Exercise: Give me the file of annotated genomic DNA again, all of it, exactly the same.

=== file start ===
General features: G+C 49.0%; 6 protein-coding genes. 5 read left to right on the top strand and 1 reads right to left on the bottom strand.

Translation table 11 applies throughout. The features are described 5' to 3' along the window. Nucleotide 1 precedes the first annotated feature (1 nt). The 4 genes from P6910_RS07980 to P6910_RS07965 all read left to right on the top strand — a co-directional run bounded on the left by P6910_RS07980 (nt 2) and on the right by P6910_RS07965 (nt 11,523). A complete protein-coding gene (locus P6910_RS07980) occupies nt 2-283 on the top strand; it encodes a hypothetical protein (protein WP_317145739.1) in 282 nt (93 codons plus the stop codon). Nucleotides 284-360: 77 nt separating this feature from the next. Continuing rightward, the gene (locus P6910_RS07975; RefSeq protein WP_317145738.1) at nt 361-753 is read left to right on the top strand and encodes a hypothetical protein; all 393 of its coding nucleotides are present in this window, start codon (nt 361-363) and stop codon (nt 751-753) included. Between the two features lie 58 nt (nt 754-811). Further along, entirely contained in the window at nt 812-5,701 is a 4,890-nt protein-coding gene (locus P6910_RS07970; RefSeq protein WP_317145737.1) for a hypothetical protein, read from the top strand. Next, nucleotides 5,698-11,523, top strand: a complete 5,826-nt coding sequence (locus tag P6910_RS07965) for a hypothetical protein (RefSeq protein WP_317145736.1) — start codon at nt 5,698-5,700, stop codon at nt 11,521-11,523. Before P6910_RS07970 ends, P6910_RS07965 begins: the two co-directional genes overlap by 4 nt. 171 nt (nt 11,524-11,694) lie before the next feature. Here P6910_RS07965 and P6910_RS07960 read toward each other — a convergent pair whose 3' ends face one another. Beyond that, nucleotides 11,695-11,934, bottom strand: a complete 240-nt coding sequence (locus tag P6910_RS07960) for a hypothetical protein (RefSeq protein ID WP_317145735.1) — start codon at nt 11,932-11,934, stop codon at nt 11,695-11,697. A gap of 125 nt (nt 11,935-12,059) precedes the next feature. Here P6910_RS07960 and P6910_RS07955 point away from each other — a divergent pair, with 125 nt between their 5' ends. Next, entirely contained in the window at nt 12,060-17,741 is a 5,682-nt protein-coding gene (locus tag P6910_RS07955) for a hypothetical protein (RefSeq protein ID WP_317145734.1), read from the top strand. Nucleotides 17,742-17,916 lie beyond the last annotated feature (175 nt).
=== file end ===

General features: G+C 49.0%; 6 protein-coding genes. 5 read left to right on the top strand and 1 reads right to left on the bottom strand.

Translation table 11 applies throughout. The features are described 5' to 3' along the window. Nucleotide 1 precedes the first annotated feature (1 nt). The 4 genes from P6910_RS07980 to P6910_RS07965 all read left to right on the top strand — a co-directional run bounded on the left by P6910_RS07980 (nt 2) and on the right by P6910_RS07965 (nt 11,523). A complete protein-coding gene (locus P6910_RS07980) occupies nt 2-283 on the top strand; it encodes a hypothetical protein (protein WP_317145739.1) in 282 nt (93 codons plus the stop codon). Nucleotides 284-360: 77 nt separating this feature from the next. Continuing rightward, the gene (locus P6910_RS07975; RefSeq protein WP_317145738.1) at nt 361-753 is read left to right on the top strand and encodes a hypothetical protein; all 393 of its coding nucleotides are present in this window, start codon (nt 361-363) and stop codon (nt 751-753) included. Between the two features lie 58 nt (nt 754-811). Further along, entirely contained in the window at nt 812-5,701 is a 4,890-nt protein-coding gene (locus P6910_RS07970; RefSeq protein WP_317145737.1) for a hypothetical protein, read from the top strand. Next, nucleotides 5,698-11,523, top strand: a complete 5,826-nt coding sequence (locus tag P6910_RS07965) for a hypothetical protein (RefSeq protein WP_317145736.1) — start codon at nt 5,698-5,700, stop codon at nt 11,521-11,523. Before P6910_RS07970 ends, P6910_RS07965 begins: the two co-directional genes overlap by 4 nt. 171 nt (nt 11,524-11,694) lie before the next feature. Here P6910_RS07965 and P6910_RS07960 read toward each other — a convergent pair whose 3' ends face one another. Beyond that, nucleotides 11,695-11,934, bottom strand: a complete 240-nt coding sequence (locus tag P6910_RS07960) for a hypothetical protein (RefSeq protein ID WP_317145735.1) — start codon at nt 11,932-11,934, stop codon at nt 11,695-11,697. A gap of 125 nt (nt 11,935-12,059) precedes the next feature. Here P6910_RS07960 and P6910_RS07955 point away from each other — a divergent pair, with 125 nt between their 5' ends. Next, entirely contained in the window at nt 12,060-17,741 is a 5,682-nt protein-coding gene (locus tag P6910_RS07955) for a hypothetical protein (RefSeq protein ID WP_317145734.1), read from the top strand. Nucleotides 17,742-17,916 lie beyond the last annotated feature (175 nt).